Friday, May 17, 2013.
After looking over Chadd Cripe’s numbers in the Statesman from Boise State spring testing, I’m left thinking of what can be for Ebo Makinde. The senior-to-be from Phoenix ran a stunning 4.24 seconds in the 40-yard dash during the drills at the Broncos’ Junior Pro Day and also finished first in the three-cone drill and pro-agility test. Makinde has always dominated in spring testing—it’s the fall testing while the popcorn’s poppin’ that he now needs to ace. He can use his senior season to bust up the cloud that’s been hanging over him since November, 2011. That’s when Makinde, off to a bad start anyway against TCU, collapsed with a hamstring injury on the second of two Casey Pachall bombs that went over him for touchdowns in the Broncos’ 36-35 loss to the Horned Frogs. The raw talent obviously remains. In a few months it’ll be time for harvest.
In post-spring football strength and agility testing in 2010, Makinde finished first in four different categories as his redshirt year ended. He ran a 4.34 in the 40, topping Jamar Taylor and Titus Young. Makinde was also tops in the three-cone drill and the pro agility drill that year, as well as the vertical jump. Then that September, Makinde found himself in the heat of the battle during Boise State’s 33-30 victory over Virginia Tech at FedEx Field—and didn’t play a lot after that. In his career, Makinde has logged 27 tackles and one interception.
No need to spend a lot of time on this, but SI.com’s Chris Burke came up with “Worst Offseason Power Rankings,” meaning the 10 NFL players who have had the worst offseasons. Nine of the 10 had scrapes with the law (the only one who didn’t was No. 3 Tim Tebow). I don’t need to tell you who’s No. 1 on the list. Titus Young is still behind bars, with his family declining to pay his $25,000 bail at this point. Statements by Young’s ex-girlfriend in her court restraining order documents are disturbing. “He would say things like, ‘I understand why O.J. killed his wife,’” she wrote.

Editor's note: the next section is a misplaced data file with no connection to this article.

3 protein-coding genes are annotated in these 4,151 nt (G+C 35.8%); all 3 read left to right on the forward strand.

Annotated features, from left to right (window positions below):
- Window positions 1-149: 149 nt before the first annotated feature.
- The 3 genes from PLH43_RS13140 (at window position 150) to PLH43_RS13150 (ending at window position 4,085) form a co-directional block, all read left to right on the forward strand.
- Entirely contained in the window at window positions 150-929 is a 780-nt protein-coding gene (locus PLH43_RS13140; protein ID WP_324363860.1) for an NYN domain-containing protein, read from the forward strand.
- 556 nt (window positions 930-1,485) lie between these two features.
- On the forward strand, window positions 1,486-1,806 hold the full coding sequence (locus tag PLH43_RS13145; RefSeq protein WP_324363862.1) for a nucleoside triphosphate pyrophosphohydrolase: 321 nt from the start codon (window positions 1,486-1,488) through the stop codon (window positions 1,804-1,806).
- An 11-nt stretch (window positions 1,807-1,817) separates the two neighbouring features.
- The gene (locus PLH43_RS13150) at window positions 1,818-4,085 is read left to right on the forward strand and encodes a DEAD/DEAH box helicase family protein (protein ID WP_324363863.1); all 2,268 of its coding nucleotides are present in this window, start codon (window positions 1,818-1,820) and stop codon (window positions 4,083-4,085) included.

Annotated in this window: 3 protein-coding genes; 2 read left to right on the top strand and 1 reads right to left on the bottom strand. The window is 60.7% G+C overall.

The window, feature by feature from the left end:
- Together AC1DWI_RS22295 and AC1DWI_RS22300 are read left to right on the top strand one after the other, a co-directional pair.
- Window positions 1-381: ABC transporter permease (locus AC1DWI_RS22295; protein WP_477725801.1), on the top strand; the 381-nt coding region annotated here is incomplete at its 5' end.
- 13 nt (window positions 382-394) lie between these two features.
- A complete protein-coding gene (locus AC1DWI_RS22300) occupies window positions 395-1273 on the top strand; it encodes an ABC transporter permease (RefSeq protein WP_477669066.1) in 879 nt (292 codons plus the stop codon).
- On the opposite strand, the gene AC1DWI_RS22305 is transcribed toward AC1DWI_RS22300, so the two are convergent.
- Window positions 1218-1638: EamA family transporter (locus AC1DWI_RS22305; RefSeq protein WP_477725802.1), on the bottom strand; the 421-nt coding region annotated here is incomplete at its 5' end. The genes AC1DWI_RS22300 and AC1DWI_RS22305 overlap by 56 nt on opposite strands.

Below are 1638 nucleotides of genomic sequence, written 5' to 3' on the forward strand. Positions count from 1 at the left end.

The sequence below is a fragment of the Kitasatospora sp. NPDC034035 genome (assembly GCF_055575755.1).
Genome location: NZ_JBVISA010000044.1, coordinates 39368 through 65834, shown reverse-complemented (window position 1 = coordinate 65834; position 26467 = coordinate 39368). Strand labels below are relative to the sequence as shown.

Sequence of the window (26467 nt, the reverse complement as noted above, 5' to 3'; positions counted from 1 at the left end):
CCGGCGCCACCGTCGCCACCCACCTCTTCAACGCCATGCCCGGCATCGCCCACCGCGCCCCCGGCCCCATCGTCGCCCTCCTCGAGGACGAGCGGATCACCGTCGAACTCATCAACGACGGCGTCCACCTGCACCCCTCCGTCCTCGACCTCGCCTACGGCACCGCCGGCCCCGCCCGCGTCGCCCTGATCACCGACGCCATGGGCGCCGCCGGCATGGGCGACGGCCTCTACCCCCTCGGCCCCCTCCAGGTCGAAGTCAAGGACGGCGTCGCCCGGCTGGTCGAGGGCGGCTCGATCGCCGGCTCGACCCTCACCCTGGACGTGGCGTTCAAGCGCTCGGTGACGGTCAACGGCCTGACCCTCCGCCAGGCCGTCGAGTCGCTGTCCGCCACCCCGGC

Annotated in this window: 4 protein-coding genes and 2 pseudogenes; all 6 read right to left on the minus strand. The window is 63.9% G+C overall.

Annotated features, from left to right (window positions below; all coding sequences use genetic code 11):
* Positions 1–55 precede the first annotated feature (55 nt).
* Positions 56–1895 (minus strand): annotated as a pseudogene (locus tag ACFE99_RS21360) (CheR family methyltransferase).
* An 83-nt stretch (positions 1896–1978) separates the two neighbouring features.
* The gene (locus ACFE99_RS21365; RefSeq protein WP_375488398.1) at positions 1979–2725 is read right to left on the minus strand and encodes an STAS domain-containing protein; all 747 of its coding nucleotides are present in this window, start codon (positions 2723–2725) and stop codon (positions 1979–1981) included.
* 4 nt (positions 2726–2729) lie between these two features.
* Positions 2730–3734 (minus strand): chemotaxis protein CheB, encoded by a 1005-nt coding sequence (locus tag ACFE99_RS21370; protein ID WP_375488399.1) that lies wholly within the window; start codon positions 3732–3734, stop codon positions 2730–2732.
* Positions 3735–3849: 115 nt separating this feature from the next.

With Gary Stevens prepping for his first Preakness Stakes in eight years tomorrow, we get another check of his place in horse racing history. Last week’s Sports Illustrated listed the eight most memorable Triple Crown races of all time, and Stevens won two of them. Writer Mark Beech rates the 1997 Preakness as No. 6—Stevens won that race aboard Silver Charm, giving rider and horse two legs of the Triple Crown before an upset by Touch Gold in the Belmont Stakes.
Stevens’ first Kentucky Derby win aboard Winning Colors 25 years ago is No. 3, with Beech calling it “the most acclaimed victory of trainer D. Wayne Lukas’s Hall of Fame career.” Winning Colors was the third (and last) filly ever to win the Derby. Stevens has teamed with Lukas for his comeback in this year’s Triple Crown races and will ride Oxbow again tomorrow at Pimlico. Oxbow finished sixth in the Run For The Roses two weeks ago. It’ll be another big day at Stevens’ original home track, as Les Bois Park will hit the pause button during its Saturday race card again to show the Preakness.
The Boise State men’s basketball team’s 69-65 win over San Diego State in the regular season finale in March could be considered a harbinger of the team’s hoops future. But the Aztecs aren’t just going to pull over on the side of the court and let the Broncos pass ‘em. SDSU should be the preseason favorite to win the Mountain West next year, a notion strengthened by the commitment it has received the other day from Tulane transfer Josh Davis. The 6-8 forward, who graduates from Tulane tomorrow, will be eligible immediately and is expected to fill the void left by one-time Mountain West Player of the Year Jamaal Franklin. Davis was All-Conference USA last season after averaging 17.6 points and 10.7 rebounds for a Green Wave team that won 20 games. A big get for the Aztecs.